Biden-Poutin meeting in Geneva to focus on tensions related to cyber-hacking, the Nord Stream 2 pipeline

A flight packed with international journalists circled towards the runway at Brussels airport on Tuesday morning, and US government planes were clearly visible from passenger windows. They were waiting to transport President Biden and his NATO summit delegation to Belgium to his long-awaited meeting with Russian President Vladimir Putin in Geneva, Switzerland.

Biden gave a sneak peek to many of those same reporters, including FOX Business, during a press briefing Monday night.

“I’ve been doing this for a long time,” the 78-year-old president said, promising not to reveal his strategy for dealing with Putin until the meeting began.

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However, he described Putin as “brilliant”, calling the Russian leader a “worthy adversary”.

“I will make it clear to President Putin that there are areas where we can cooperate if he wishes,” Biden said. “If he chooses not to cooperate… then we will respond.”

Topics of discussion include cybersecurity – following a spate of recent ransomware attacks affecting U.S. businesses – as well as the poisoning and jail of Russian opposition leader Alexei Navalny. After Putin said he couldn’t guarantee Navalny would leave prison alive, Biden was questioned at Monday night’s press conference about the significance of Navalny’s death. He said it would be “another indication that Russia has little or no intention of respecting basic human rights. It would be a tragedy.”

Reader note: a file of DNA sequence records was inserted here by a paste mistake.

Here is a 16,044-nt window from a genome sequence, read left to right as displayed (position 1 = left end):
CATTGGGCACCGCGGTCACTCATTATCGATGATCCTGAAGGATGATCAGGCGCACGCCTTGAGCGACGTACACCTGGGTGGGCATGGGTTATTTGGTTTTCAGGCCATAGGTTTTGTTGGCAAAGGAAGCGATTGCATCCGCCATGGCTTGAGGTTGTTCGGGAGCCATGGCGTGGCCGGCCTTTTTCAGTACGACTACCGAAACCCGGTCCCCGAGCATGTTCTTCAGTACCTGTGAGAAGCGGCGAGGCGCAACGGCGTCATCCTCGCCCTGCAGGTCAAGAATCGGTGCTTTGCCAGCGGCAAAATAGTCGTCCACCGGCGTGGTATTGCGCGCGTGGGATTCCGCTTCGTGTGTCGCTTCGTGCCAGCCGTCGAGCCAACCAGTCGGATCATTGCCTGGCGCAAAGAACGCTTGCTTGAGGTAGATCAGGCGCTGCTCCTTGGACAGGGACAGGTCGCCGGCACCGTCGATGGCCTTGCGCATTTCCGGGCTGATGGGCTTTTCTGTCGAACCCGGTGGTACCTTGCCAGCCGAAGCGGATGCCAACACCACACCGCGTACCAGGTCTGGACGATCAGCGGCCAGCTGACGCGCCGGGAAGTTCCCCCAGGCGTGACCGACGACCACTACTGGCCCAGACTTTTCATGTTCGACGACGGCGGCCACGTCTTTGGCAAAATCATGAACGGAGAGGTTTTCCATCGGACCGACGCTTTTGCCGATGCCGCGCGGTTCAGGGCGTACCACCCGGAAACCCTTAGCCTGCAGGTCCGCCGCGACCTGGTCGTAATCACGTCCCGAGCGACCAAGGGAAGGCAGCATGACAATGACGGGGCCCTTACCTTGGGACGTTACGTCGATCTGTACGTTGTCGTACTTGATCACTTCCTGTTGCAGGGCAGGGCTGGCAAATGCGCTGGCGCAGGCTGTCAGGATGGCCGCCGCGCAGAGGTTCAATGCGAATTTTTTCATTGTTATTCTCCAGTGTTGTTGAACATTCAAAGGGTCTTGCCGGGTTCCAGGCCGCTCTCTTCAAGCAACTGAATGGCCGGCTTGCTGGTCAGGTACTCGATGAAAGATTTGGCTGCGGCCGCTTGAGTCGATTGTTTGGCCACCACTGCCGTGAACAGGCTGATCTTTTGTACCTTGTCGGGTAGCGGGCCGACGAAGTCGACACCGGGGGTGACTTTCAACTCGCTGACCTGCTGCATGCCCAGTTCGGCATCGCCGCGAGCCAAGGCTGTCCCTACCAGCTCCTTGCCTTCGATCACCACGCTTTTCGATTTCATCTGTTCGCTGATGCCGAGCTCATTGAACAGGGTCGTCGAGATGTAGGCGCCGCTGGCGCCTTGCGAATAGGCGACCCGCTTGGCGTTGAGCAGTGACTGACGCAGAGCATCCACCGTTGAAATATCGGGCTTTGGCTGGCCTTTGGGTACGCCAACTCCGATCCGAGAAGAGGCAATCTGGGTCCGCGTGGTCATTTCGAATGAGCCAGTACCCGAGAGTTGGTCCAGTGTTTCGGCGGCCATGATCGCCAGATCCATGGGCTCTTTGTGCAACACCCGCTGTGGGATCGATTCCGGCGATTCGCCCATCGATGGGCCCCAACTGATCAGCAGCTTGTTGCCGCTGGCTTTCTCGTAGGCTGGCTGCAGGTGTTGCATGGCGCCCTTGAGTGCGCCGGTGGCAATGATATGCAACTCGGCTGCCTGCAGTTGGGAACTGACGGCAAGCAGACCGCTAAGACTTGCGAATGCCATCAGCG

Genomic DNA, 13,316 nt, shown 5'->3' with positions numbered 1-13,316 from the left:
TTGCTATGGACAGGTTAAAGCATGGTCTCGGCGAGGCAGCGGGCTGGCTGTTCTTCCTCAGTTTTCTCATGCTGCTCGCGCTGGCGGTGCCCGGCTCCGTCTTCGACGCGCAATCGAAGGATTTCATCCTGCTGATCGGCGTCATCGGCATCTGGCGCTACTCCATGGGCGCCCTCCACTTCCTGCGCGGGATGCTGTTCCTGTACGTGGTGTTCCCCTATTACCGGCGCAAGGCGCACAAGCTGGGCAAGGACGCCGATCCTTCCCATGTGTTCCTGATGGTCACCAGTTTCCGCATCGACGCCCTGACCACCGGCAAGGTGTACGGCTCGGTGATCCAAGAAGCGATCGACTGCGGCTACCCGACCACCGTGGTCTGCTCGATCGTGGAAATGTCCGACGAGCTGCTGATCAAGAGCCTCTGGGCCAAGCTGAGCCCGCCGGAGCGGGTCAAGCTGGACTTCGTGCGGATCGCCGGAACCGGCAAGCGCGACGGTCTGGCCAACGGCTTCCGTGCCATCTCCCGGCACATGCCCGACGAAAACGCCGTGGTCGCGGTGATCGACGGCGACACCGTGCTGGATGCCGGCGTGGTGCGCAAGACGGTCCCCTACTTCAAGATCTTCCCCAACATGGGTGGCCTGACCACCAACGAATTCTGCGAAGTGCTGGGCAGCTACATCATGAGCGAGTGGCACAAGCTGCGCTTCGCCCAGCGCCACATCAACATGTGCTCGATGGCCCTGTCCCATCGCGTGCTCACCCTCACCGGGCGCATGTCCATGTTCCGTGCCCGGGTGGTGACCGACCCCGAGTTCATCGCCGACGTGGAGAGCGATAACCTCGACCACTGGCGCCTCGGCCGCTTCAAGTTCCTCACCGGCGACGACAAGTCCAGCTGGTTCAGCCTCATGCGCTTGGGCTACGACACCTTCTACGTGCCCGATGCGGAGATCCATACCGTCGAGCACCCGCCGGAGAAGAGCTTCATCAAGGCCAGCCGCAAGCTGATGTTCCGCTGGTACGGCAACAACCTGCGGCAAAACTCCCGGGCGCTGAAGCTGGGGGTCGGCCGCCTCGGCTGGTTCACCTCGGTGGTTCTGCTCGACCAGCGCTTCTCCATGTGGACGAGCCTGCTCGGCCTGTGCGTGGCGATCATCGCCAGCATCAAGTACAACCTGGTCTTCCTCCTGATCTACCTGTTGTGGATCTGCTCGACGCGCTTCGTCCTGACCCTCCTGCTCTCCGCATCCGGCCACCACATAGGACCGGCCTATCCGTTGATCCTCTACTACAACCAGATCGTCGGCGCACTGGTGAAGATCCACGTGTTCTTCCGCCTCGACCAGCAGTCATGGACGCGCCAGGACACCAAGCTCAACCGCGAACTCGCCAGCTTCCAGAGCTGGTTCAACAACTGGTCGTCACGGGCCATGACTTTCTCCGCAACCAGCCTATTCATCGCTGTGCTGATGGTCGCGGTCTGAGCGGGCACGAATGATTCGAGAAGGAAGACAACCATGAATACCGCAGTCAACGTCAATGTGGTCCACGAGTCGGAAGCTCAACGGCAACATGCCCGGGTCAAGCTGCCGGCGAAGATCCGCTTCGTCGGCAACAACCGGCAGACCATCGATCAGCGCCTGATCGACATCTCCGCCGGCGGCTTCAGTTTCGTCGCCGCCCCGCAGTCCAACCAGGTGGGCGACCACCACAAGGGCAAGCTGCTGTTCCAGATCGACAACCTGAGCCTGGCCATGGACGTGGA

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In addition to cybersecurity concerns, other financial issues are being watched closely, including the soon-to-be-completed Nord Stream 2 pipeline that will link Russia to Germany. Last month, the Biden administration lifted sanctions on the Russian company behind the project in an apparent attempt to improve relations with Germany.

Analysts say potential areas for cooperation include what advisers on both sides call “strategic stability,” which refers to a basic balance of power that prevents the two nuclear powers from descending into open conflict. Discussions on arms control and possible cooperation on climate issues fall under this umbrella.

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While this international financial center is preparing to welcome these two world powers, expectations of tangible results in Geneva remain relatively low, but the anticipation of this face-to-face meeting is skyrocketing in the Swiss Alps.


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